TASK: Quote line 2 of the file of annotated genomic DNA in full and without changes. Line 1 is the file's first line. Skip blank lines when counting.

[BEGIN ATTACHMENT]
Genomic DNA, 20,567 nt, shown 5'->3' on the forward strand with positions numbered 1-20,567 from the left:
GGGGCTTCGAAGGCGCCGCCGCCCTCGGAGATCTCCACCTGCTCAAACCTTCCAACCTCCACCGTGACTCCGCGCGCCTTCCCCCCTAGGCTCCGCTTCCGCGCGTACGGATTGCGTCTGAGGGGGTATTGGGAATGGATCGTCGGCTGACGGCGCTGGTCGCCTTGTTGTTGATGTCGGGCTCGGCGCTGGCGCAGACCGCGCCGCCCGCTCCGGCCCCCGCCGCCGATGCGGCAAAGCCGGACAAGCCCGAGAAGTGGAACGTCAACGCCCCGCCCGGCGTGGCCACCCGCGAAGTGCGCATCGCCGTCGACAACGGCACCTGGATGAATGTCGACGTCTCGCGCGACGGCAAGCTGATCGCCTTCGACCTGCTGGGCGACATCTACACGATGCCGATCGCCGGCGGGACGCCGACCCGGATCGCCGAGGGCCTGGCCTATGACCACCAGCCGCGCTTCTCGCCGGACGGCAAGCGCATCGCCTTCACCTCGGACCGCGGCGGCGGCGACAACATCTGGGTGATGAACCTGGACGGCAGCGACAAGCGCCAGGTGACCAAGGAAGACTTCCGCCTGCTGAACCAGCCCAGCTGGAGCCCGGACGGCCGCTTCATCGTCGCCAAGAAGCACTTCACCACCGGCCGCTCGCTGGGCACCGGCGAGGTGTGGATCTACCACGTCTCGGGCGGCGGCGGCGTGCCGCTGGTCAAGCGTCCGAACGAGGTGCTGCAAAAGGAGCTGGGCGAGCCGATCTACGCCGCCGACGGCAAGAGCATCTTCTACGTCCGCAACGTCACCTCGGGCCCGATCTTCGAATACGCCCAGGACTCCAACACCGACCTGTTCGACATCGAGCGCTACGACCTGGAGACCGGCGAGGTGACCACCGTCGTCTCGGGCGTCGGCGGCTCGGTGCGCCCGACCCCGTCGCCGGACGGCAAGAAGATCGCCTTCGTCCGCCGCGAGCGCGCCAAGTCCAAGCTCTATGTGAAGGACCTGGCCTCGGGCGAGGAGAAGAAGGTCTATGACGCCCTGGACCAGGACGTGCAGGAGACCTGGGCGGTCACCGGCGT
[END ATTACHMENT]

GGGGCTTCGAAGGCGCCGCCGCCCTCGGAGATCTCCACCTGCTCAAACCTTCCAACCTCCACCGTGACTCCGCGCGCCTTCCCCCCTAGGCTCCGCTTCCGCGCGTACGGATTGCGTCTGAGGGGGTATTGGGAATGGATCGTCGGCTGACGGCGCTGGTCGCCTTGTTGTTGATGTCGGGCTCGGCGCTGGCGCAGACCGCGCCGCCCGCTCCGGCCCCCGCCGCCGATGCGGCAAAGCCGGACAAGCCCGAGAAGTGGAACGTCAACGCCCCGCCCGGCGTGGCCACCCGCGAAGTGCGCATCGCCGTCGACAACGGCACCTGGATGAATGTCGACGTCTCGCGCGACGGCAAGCTGATCGCCTTCGACCTGCTGGGCGACATCTACACGATGCCGATCGCCGGCGGGACGCCGACCCGGATCGCCGAGGGCCTGGCCTATGACCACCAGCCGCGCTTCTCGCCGGACGGCAAGCGCATCGCCTTCACCTCGGACCGCGGCGGCGGCGACAACATCTGGGTGATGAACCTGGACGGCAGCGACAAGCGCCAGGTGACCAAGGAAGACTTCCGCCTGCTGAACCAGCCCAGCTGGAGCCCGGACGGCCGCTTCATCGTCGCCAAGAAGCACTTCACCACCGGCCGCTCGCTGGGCACCGGCGAGGTGTGGATCTACCACGTCTCGGGCGGCGGCGGCGTGCCGCTGGTCAAGCGTCCGAACGAGGTGCTGCAAAAGGAGCTGGGCGAGCCGATCTACGCCGCCGACGGCAAGAGCATCTTCTACGTCCGCAACGTCACCTCGGGCCCGATCTTCGAATACGCCCAGGACTCCAACACCGACCTGTTCGACATCGAGCGCTACGACCTGGAGACCGGCGAGGTGACCACCGTCGTCTCGGGCGTCGGCGGCTCGGTGCGCCCGACCCCGTCGCCGGACGGCAAGAAGATCGCCTTCGTCCGCCGCGAGCGCGCCAAGTCCAAGCTCTATGTGAAGGACCTGGCCTCGGGCGAGGAGAAGAAGGTCTATGACGCCCTGGACCAGGACGTGCAGGAGACCTGGGCGGTCACCGGCGT